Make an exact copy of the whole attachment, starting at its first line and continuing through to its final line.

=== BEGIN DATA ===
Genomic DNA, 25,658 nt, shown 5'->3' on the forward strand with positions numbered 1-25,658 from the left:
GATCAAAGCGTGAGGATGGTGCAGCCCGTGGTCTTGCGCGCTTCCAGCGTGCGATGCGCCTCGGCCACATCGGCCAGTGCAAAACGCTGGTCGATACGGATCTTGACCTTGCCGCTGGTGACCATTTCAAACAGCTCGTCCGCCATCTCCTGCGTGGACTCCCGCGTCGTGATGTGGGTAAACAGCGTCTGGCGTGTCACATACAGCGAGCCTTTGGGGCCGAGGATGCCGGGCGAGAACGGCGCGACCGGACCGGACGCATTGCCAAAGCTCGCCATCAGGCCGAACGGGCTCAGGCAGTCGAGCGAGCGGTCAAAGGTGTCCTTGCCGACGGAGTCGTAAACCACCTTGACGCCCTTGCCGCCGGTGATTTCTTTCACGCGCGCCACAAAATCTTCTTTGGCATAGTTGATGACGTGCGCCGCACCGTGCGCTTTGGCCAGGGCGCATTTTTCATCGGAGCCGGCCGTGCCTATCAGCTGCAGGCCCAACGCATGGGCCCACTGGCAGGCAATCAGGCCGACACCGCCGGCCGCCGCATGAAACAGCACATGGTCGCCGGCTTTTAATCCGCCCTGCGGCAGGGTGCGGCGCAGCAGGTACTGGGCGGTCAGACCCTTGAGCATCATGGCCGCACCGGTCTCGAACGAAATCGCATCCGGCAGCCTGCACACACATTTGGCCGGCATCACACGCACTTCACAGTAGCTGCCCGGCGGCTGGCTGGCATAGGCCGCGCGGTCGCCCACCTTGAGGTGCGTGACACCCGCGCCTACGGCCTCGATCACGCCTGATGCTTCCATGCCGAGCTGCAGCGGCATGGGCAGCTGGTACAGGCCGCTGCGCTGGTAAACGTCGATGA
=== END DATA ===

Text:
Genomic DNA, 25,658 nt, shown 5'->3' on the forward strand with positions numbered 1-25,658 from the left:
GATCAAAGCGTGAGGATGGTGCAGCCCGTGGTCTTGCGCGCTTCCAGCGTGCGATGCGCCTCGGCCACATCGGCCAGTGCAAAACGCTGGTCGATACGGATCTTGACCTTGCCGCTGGTGACCATTTCAAACAGCTCGTCCGCCATCTCCTGCGTGGACTCCCGCGTCGTGATGTGGGTAAACAGCGTCTGGCGTGTCACATACAGCGAGCCTTTGGGGCCGAGGATGCCGGGCGAGAACGGCGCGACCGGACCGGACGCATTGCCAAAGCTCGCCATCAGGCCGAACGGGCTCAGGCAGTCGAGCGAGCGGTCAAAGGTGTCCTTGCCGACGGAGTCGTAAACCACCTTGACGCCCTTGCCGCCGGTGATTTCTTTCACGCGCGCCACAAAATCTTCTTTGGCATAGTTGATGACGTGCGCCGCACCGTGCGCTTTGGCCAGGGCGCATTTTTCATCGGAGCCGGCCGTGCCTATCAGCTGCAGGCCCAACGCATGGGCCCACTGGCAGGCAATCAGGCCGACACCGCCGGCCGCCGCATGAAACAGCACATGGTCGCCGGCTTTTAATCCGCCCTGCGGCAGGGTGCGGCGCAGCAGGTACTGGGCGGTCAGACCCTTGAGCATCATGGCCGCACCGGTCTCGAACGAAATCGCATCCGGCAGCCTGCACACACATTTGGCCGGCATCACACGCACTTCACAGTAGCTGCCCGGCGGCTGGCTGGCATAGGCCGCGCGGTCGCCCACCTTGAGGTGCGTGACACCCGCGCCTACGGCCTCGATCACGCCTGATGCTTCCATGCCGAGCTGCAGCGGCATGGGCAGCTGGTACAGGCCGCTGCGCTGGTAAACGTCGATGA